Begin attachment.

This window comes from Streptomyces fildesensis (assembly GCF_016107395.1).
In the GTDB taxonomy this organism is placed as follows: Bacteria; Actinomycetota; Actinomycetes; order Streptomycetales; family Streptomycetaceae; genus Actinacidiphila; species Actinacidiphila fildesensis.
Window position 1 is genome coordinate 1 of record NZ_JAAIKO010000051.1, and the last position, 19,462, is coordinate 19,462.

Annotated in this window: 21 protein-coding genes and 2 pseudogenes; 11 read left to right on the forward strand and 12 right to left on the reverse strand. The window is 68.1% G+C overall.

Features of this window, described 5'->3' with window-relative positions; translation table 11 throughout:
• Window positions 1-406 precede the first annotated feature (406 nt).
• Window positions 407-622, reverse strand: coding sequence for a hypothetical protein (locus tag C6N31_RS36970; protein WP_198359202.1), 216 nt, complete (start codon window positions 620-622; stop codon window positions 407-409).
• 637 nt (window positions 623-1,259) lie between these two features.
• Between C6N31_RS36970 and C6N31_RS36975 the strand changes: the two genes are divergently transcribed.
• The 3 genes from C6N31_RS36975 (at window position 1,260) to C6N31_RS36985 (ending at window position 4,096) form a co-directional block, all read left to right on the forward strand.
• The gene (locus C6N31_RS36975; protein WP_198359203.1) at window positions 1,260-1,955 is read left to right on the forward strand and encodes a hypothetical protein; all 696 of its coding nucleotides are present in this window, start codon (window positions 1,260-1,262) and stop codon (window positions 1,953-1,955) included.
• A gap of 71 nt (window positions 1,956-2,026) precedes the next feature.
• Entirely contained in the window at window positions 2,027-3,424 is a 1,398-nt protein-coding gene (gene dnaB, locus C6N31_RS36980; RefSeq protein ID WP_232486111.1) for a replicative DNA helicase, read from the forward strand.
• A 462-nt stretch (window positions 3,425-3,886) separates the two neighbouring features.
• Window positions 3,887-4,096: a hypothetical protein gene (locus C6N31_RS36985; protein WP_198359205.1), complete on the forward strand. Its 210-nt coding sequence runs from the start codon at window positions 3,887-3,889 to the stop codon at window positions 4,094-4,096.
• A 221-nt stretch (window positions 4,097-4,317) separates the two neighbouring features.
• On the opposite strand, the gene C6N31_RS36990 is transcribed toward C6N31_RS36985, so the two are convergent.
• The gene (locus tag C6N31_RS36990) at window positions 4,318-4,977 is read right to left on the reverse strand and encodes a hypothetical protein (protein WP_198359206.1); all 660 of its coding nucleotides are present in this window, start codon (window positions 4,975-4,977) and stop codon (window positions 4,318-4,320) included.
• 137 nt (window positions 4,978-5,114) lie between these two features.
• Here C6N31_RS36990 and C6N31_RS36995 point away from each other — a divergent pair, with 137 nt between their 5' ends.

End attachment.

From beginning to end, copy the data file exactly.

This window comes from Streptomyces fildesensis (assembly GCF_016107395.1).
In the GTDB taxonomy this organism is placed as follows: Bacteria; Actinomycetota; Actinomycetes; order Streptomycetales; family Streptomycetaceae; genus Actinacidiphila; species Actinacidiphila fildesensis.
Window position 1 is genome coordinate 1 of record NZ_JAAIKO010000051.1, and the last position, 19,462, is coordinate 19,462.

Annotated in this window: 21 protein-coding genes and 2 pseudogenes; 11 read left to right on the forward strand and 12 right to left on the reverse strand. The window is 68.1% G+C overall.

Features of this window, described 5'->3' with window-relative positions; translation table 11 throughout:
• Window positions 1-406 precede the first annotated feature (406 nt).
• Window positions 407-622, reverse strand: coding sequence for a hypothetical protein (locus tag C6N31_RS36970; protein WP_198359202.1), 216 nt, complete (start codon window positions 620-622; stop codon window positions 407-409).
• 637 nt (window positions 623-1,259) lie between these two features.
• Between C6N31_RS36970 and C6N31_RS36975 the strand changes: the two genes are divergently transcribed.
• The 3 genes from C6N31_RS36975 (at window position 1,260) to C6N31_RS36985 (ending at window position 4,096) form a co-directional block, all read left to right on the forward strand.
• The gene (locus C6N31_RS36975; protein WP_198359203.1) at window positions 1,260-1,955 is read left to right on the forward strand and encodes a hypothetical protein; all 696 of its coding nucleotides are present in this window, start codon (window positions 1,260-1,262) and stop codon (window positions 1,953-1,955) included.
• A gap of 71 nt (window positions 1,956-2,026) precedes the next feature.
• Entirely contained in the window at window positions 2,027-3,424 is a 1,398-nt protein-coding gene (gene dnaB, locus C6N31_RS36980; RefSeq protein ID WP_232486111.1) for a replicative DNA helicase, read from the forward strand.
• A 462-nt stretch (window positions 3,425-3,886) separates the two neighbouring features.
• Window positions 3,887-4,096: a hypothetical protein gene (locus C6N31_RS36985; protein WP_198359205.1), complete on the forward strand. Its 210-nt coding sequence runs from the start codon at window positions 3,887-3,889 to the stop codon at window positions 4,094-4,096.
• A 221-nt stretch (window positions 4,097-4,317) separates the two neighbouring features.
• On the opposite strand, the gene C6N31_RS36990 is transcribed toward C6N31_RS36985, so the two are convergent.
• The gene (locus tag C6N31_RS36990) at window positions 4,318-4,977 is read right to left on the reverse strand and encodes a hypothetical protein (protein WP_198359206.1); all 660 of its coding nucleotides are present in this window, start codon (window positions 4,975-4,977) and stop codon (window positions 4,318-4,320) included.
• 137 nt (window positions 4,978-5,114) lie between these two features.
• Here C6N31_RS36990 and C6N31_RS36995 point away from each other — a divergent pair, with 137 nt between their 5' ends.